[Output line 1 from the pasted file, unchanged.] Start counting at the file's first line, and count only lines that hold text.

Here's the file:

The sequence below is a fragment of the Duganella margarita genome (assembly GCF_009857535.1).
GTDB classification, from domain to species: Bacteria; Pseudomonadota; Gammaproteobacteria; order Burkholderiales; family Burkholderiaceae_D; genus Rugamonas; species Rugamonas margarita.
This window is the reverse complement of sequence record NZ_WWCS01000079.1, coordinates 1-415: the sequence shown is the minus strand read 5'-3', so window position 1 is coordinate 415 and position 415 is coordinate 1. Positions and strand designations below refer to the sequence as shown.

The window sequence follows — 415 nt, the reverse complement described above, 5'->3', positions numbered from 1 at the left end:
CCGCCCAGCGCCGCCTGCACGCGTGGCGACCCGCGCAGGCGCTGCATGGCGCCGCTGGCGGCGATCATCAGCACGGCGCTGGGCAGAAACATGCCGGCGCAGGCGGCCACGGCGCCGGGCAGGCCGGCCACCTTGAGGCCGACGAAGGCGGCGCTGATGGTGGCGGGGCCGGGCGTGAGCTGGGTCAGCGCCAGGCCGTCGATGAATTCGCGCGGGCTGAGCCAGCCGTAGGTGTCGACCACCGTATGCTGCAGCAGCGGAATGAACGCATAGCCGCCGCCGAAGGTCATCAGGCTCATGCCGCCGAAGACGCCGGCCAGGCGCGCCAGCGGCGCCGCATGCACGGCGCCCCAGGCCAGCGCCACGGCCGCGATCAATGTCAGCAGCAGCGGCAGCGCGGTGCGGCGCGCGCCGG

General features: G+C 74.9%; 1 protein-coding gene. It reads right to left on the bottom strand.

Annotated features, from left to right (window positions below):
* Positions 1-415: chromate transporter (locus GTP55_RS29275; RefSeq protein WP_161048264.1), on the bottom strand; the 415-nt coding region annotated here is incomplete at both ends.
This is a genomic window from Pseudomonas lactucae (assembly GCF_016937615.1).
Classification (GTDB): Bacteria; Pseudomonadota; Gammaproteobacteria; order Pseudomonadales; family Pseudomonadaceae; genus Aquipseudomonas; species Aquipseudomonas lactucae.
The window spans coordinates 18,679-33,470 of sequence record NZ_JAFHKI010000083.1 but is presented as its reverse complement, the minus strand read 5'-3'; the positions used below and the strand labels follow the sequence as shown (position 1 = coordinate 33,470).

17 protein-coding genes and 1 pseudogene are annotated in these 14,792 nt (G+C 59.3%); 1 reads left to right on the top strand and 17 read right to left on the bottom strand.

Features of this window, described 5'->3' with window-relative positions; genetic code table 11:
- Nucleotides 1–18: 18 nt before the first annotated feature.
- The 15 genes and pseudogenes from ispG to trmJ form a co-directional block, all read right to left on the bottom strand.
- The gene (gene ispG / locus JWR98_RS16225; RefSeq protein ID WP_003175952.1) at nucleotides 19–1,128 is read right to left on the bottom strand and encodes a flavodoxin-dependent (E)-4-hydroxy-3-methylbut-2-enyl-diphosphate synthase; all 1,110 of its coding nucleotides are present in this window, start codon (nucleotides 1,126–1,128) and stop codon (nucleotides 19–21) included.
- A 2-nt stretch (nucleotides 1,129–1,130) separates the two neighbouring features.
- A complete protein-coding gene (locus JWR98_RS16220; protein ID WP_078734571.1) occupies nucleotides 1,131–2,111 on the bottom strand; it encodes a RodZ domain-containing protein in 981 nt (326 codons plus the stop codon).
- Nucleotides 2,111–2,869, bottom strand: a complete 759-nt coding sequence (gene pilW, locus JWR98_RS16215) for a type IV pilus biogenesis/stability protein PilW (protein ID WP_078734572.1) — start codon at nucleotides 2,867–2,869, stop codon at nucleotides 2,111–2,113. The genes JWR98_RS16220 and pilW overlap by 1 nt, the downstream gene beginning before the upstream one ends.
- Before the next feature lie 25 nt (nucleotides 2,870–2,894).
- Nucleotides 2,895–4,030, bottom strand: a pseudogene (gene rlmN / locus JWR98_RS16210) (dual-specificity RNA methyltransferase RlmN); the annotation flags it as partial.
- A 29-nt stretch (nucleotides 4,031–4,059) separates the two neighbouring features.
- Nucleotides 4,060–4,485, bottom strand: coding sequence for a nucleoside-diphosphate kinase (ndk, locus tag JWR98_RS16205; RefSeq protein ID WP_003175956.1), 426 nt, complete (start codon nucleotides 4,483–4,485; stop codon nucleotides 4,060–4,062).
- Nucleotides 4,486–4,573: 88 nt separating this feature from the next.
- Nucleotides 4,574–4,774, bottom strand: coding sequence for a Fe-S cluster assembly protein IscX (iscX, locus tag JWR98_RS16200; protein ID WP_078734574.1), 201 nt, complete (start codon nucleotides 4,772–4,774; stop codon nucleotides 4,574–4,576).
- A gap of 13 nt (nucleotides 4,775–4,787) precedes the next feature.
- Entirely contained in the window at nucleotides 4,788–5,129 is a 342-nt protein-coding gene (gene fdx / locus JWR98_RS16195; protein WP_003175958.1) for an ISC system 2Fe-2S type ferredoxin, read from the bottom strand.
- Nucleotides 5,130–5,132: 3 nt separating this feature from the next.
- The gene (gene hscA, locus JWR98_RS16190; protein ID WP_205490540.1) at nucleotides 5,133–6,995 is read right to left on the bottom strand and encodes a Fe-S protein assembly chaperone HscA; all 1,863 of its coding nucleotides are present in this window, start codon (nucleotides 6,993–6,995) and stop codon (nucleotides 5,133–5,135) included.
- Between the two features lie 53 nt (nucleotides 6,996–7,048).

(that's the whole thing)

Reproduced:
The sequence below is a fragment of the Duganella margarita genome (assembly GCF_009857535.1).